Photo: Leslee_atFlickr (Flickr)
The leaves are changing, the air is cooling and everything is pumpkin spice. That means it’s time for Noon Edition’s annual fall gardening show.
What are the best methods to transplant your plants? What plants will do best now that summer is over? How can you store your vegetables after harvest?
This week, local gardening experts Don Adamson and Helen May answered all questions about gardening this fall.
Parts of the state are in a drought. How bad is it?
Don: A lot of people don’t realize this is going to affect us throughout the winter because often we do not get that much snow in the winter and a lot of plants need to be watered in the winter. Especially with the drought we’re having, this is a factor people forget.
Are there things we can do now to help the plants?
Don: Water, water, water. People need to get used to doing deep watering rather than just daily little bits of watering. Put a lot of water on when you put it on so it will last longer and you don’t have to do it nearly as often. Soak the ground when you’re watering.
Helen: A deep watering is much better for the plants because it gets down where the real roots are. Anything that’s been planted this year, you need to be especially careful of because you’ll lose it in the winter if you don’t keep it watered now while it’s so dry.
What are the rules when it comes to trimming?
Helen: Anything that blooms quite early, like lilacs and forsythia, you don’t want to prune now. You want to prune right after it finishes blooming because if you prune now, you’ll cut off all the flower buds that formed this summer on the new growth. A lot of really woody things like trees are better pruned later when they’re more dormant. They’re less apt to problems with infections in cuts if the trees becoming dormant or is dormant. Anything that blooms late in the summer, like Rose of Sharon, can be pruned in the spring.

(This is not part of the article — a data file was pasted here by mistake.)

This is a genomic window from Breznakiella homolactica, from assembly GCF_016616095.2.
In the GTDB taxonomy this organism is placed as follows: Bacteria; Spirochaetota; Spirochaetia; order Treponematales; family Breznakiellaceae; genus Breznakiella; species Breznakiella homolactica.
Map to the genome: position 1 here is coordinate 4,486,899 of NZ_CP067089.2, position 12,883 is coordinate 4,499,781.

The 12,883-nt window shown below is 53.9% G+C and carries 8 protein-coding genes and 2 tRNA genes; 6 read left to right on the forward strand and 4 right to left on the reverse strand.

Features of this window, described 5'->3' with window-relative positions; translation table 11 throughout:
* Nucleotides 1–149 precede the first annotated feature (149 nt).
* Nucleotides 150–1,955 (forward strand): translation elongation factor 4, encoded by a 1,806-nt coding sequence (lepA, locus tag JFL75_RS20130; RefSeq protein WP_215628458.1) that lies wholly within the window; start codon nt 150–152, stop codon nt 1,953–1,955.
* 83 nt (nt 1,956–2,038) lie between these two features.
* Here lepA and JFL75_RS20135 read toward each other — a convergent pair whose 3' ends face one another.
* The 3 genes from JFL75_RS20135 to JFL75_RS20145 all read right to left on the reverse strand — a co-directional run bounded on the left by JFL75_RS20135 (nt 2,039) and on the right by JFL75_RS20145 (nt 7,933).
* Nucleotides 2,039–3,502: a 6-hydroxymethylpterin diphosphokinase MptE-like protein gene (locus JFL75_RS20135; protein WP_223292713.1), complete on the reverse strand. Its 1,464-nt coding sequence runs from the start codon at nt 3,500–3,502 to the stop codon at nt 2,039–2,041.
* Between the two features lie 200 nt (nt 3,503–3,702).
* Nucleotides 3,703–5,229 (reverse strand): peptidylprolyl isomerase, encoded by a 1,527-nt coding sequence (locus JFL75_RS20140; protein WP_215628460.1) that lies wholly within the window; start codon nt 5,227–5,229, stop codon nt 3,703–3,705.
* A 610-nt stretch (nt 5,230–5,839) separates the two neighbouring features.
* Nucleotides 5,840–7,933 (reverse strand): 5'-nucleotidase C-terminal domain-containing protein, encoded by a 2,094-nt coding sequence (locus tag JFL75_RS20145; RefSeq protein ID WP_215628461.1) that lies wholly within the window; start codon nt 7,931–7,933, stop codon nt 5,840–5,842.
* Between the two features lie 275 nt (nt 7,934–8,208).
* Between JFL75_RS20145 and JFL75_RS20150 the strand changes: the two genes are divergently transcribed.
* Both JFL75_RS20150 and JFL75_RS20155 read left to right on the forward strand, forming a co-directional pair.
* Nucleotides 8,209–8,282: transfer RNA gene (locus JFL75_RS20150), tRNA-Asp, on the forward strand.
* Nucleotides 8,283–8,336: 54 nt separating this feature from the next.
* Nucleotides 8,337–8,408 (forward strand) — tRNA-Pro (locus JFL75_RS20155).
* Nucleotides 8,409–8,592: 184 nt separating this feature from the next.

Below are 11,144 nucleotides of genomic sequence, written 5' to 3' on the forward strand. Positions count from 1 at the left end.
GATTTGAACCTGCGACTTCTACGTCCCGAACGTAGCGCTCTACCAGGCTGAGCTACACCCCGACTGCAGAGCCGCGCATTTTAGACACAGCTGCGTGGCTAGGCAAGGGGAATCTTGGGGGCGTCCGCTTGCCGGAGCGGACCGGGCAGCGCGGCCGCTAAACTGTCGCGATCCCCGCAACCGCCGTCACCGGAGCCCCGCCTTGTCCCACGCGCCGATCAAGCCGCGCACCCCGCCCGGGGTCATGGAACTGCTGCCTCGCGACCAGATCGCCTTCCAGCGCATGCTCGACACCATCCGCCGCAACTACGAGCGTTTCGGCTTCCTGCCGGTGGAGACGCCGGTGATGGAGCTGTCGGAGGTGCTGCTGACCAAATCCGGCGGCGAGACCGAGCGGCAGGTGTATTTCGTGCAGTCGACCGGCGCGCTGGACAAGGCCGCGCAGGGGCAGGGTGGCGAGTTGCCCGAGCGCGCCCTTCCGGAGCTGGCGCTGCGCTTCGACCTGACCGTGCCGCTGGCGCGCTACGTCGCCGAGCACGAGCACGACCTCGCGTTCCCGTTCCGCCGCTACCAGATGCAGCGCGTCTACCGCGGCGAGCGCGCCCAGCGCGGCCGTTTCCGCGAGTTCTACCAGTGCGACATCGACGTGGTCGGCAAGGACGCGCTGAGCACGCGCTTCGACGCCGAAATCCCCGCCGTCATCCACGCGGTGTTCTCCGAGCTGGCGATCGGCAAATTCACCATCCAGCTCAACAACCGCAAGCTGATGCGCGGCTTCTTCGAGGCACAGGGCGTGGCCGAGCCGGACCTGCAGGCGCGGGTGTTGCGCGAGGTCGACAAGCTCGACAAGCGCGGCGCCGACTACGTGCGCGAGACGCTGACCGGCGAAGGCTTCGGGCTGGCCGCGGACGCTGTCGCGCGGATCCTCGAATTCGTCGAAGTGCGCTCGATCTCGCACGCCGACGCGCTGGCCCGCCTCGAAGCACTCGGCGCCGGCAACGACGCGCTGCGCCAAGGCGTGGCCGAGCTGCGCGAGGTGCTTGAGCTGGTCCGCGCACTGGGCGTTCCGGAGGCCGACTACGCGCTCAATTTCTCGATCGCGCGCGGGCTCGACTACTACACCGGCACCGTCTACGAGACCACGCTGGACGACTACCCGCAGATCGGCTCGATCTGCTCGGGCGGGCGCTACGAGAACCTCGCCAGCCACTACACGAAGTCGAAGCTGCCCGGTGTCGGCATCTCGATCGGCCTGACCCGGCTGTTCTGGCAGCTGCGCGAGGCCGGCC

Should we be mulching before the winter?
Don: It helps to hold the moisture around plants, so it would help to mulch. Most people think of that in the spring. Mulching will help keep the moisture around the roots. It’s important to not pile the mulch up against the trunks of trees because this can cause rotting on the bark and everything so it’s best to keep the mulch away from the bark.
What should we do about snakes?
Don: Too often, people want to get rid of them. My daughter, she had a black snake that she just left in her garden and she never had any mice problems or anything. And then it got killed, and she had all kinds of mice and critters like that. So the snakes are very helpful if you can identify the good ones.
Helen May, retired Co-Owner of Mays Greenhouse
Don Adamson, retired Manager of Bloomington Valley Nursery
Questions and responses were edited for clarity.